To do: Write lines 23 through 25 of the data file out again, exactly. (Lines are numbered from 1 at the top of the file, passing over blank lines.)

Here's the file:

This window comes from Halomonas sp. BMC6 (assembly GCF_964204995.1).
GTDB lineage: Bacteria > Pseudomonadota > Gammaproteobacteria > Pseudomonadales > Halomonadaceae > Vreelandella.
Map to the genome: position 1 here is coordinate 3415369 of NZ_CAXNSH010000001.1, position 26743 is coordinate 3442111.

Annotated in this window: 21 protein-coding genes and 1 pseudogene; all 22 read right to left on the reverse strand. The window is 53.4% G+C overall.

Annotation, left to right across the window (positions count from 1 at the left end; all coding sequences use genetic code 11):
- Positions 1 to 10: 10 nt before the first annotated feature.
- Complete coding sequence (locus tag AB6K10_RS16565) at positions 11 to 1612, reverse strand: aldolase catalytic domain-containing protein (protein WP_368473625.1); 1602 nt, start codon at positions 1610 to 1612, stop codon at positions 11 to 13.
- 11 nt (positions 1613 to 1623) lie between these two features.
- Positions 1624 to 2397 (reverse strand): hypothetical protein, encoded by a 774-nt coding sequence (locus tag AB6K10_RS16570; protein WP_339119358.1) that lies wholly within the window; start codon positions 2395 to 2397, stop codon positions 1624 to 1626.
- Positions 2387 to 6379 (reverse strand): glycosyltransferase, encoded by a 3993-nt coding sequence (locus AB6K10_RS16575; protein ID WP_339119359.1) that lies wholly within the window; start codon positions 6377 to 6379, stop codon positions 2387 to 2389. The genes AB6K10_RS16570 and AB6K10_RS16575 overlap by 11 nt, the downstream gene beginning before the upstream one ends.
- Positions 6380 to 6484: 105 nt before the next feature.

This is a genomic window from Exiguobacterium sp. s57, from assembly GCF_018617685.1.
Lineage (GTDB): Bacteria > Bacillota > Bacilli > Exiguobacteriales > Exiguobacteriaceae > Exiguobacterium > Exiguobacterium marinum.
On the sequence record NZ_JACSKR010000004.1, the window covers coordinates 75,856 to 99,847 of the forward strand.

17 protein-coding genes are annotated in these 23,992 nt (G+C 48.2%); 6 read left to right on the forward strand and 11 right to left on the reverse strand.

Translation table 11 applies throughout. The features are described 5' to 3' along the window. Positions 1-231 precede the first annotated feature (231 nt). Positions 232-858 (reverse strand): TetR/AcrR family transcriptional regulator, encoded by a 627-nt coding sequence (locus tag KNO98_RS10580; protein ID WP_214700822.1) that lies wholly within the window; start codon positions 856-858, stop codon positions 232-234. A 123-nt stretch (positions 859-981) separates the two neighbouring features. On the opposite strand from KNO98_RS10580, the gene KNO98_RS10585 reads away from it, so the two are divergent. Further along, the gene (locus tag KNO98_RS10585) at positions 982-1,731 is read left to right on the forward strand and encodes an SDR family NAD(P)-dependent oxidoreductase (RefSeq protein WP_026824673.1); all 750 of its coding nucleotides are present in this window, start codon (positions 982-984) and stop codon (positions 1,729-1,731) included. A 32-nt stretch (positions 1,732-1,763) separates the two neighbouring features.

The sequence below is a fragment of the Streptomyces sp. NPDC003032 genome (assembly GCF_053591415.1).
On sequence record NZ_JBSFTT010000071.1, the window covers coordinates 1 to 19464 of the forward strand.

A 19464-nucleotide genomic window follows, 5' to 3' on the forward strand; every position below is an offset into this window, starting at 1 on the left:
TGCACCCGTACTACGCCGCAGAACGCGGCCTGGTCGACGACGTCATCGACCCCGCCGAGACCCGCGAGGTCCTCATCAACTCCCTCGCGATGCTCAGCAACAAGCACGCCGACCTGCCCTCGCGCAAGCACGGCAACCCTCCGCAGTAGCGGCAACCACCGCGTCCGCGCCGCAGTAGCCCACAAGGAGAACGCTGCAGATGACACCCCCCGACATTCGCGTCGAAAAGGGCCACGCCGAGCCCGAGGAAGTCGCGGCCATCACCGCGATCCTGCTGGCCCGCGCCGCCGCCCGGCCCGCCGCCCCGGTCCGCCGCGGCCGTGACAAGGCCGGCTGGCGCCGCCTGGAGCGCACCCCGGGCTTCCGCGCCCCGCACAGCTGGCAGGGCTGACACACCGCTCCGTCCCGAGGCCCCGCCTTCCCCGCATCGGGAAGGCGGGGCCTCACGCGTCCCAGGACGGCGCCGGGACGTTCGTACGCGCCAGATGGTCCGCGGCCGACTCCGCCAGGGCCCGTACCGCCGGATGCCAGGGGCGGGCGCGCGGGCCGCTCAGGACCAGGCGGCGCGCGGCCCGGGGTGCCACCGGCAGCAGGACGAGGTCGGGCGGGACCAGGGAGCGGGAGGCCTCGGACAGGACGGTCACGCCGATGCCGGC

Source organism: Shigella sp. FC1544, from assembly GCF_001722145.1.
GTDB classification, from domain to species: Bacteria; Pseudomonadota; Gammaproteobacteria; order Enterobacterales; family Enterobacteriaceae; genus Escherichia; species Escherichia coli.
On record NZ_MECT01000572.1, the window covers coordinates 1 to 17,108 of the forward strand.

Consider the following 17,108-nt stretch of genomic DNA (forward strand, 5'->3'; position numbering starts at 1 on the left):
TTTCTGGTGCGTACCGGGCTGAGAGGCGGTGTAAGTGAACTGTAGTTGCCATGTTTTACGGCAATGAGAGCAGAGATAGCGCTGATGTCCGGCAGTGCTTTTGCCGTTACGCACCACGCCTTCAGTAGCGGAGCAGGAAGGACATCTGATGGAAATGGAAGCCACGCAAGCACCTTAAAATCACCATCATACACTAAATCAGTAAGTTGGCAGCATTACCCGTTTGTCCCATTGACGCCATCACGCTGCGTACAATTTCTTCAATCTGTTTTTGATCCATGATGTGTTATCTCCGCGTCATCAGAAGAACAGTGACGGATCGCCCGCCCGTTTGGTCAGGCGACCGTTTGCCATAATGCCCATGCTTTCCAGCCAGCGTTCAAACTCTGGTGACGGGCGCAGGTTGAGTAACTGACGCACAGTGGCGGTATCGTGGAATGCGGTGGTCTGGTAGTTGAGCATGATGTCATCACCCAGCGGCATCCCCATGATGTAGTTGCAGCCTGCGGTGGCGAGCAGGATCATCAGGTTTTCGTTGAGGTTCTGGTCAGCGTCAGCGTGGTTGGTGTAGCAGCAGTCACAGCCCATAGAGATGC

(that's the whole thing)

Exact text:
On record NZ_MECT01000572.1, the window covers coordinates 1 to 17,108 of the forward strand.

Consider the following 17,108-nt stretch of genomic DNA (forward strand, 5'->3'; position numbering starts at 1 on the left):
TTTCTGGTGCGTACCGGGCTGAGAGGCGGTGTAAGTGAACTGTAGTTGCCATGTTTTACGGCAATGAGAGCAGAGATAGCGCTGATGTCCGGCAGTGCTTTTGCCGTTACGCACCACGCCTTCAGTAGCGGAGCAGGAAGGACATCTGATGGAAATGGAAGCCACGCAAGCACCTTAAAATCACCATCATACACTAAATCAGTAAGTTGGCAGCATTACCCGTTTGTCCCATTGACGCCATCACGCTGCGTACAATTTCTTCAATCTGTTTTTGATCCATGATGTGTTATCTCCGCGTCATCAGAAGAACAGTGACGGATCGCCCGCCCGTTTGGTCAGGCGACCGTTTGCCATAATGCCCATGCTTTCCAGCCAGCGTTCAAACTCTGGTGACGGGCGCAGGTTGAGTAACTGACGCACAGTGGCGGTATCGTGGAATGCGGTGGTCTGGTAGTTGAGCATGATGTCATCACCCAGCGGCATCCCCATGATGTAGTTGCAGCCTGCGGTGGCGAGCAGGATCATCAGGTTTTCGTTGAGGTTCTGGTCAGCGTCAGCGTGGTTGGTGTAGCAGCAGTCACAGCCCATAGAGATGC